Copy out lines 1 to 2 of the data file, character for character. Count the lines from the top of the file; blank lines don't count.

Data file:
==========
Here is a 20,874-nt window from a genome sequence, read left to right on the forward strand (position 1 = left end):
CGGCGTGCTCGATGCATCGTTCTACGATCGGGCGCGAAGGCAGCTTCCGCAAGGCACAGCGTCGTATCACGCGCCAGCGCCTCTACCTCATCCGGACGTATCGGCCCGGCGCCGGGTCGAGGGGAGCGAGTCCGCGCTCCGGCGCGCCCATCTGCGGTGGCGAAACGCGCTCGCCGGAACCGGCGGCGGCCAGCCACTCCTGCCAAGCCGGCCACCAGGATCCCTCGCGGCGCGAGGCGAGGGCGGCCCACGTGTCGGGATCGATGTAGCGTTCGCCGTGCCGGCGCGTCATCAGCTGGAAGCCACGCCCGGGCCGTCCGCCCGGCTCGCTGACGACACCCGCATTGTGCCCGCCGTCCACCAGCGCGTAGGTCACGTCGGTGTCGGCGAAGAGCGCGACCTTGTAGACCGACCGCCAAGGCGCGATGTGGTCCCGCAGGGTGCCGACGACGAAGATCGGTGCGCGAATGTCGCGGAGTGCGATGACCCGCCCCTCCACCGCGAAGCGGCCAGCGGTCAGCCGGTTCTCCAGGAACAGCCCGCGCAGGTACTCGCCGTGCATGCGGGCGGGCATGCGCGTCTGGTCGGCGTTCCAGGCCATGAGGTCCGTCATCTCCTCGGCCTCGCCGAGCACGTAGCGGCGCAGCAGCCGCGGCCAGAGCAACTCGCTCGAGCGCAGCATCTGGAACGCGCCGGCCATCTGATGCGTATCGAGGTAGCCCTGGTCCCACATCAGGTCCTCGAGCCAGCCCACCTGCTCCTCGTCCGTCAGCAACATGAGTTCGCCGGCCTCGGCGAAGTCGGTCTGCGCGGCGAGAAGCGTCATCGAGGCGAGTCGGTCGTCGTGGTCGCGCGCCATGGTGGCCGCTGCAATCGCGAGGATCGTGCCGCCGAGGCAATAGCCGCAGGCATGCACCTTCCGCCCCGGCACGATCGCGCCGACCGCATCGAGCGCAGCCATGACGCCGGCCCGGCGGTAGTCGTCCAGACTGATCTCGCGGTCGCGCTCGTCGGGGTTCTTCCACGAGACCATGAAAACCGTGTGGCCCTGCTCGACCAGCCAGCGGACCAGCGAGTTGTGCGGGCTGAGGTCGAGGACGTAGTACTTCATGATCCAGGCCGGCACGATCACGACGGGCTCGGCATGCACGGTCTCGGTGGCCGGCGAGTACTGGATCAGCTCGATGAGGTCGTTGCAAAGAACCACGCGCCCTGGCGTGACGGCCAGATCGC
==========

Here is a 20,874-nt window from a genome sequence, read left to right on the forward strand (position 1 = left end):
CGGCGTGCTCGATGCATCGTTCTACGATCGGGCGCGAAGGCAGCTTCCGCAAGGCACAGCGTCGTATCACGCGCCAGCGCCTCTACCTCATCCGGACGTATCGGCCCGGCGCCGGGTCGAGGGGAGCGAGTCCGCGCTCCGGCGCGCCCATCTGCGGTGGCGAAACGCGCTCGCCGGAACCGGCGGCGGCCAGCCACTCCTGCCAAGCCGGCCACCAGGATCCCTCGCGGCGCGAGGCGAGGGCGGCCCACGTGTCGGGATCGATGTAGCGTTCGCCGTGCCGGCGCGTCATCAGCTGGAAGCCACGCCCGGGCCGTCCGCCCGGCTCGCTGACGACACCCGCATTGTGCCCGCCGTCCACCAGCGCGTAGGTCACGTCGGTGTCGGCGAAGAGCGCGACCTTGTAGACCGACCGCCAAGGCGCGATGTGGTCCCGCAGGGTGCCGACGACGAAGATCGGTGCGCGAATGTCGCGGAGTGCGATGACCCGCCCCTCCACCGCGAAGCGGCCAGCGGTCAGCCGGTTCTCCAGGAACAGCCCGCGCAGGTACTCGCCGTGCATGCGGGCGGGCATGCGCGTCTGGTCGGCGTTCCAGGCCATGAGGTCCGTCATCTCCTCGGCCTCGCCGAGCACGTAGCGGCGCAGCAGCCGCGGCCAGAGCAACTCGCTCGAGCGCAGCATCTGGAACGCGCCGGCCATCTGATGCGTATCGAGGTAGCCCTGGTCCCACATCAGGTCCTCGAGCCAGCCCACCTGCTCCTCGTCCGTCAGCAACATGAGTTCGCCGGCCTCGGCGAAGTCGGTCTGCGCGGCGAGAAGCGTCATCGAGGCGAGTCGGTCGTCGTGGTCGCGCGCCATGGTGGCCGCTGCAATCGCGAGGATCGTGCCGCCGAGGCAATAGCCGCAGGCATGCACCTTCCGCCCCGGCACGATCGCGCCGACCGCATCGAGCGCAGCCATGACGCCGGCCCGGCGGTAGTCGTCCAGACTGATCTCGCGGTCGCGCTCGTCGGGGTTCTTCCACGAGACCATGAAAACCGTGTGGCCCTGCTCGACCAGCCAGCGGACCAGCGAGTTGTGCGGGCTGAGGTCGAGGACGTAGTACTTCATGATCCAGGCCGGCACGATCACGACGGGCTCGGCATGCACGGTCTCGGTGGCCGGCGAGTACTGGATCAGCTCGATGAGGTCGTTGCAAAGAACCACGCGCCCTGGCGTGACGGCCAGATCGC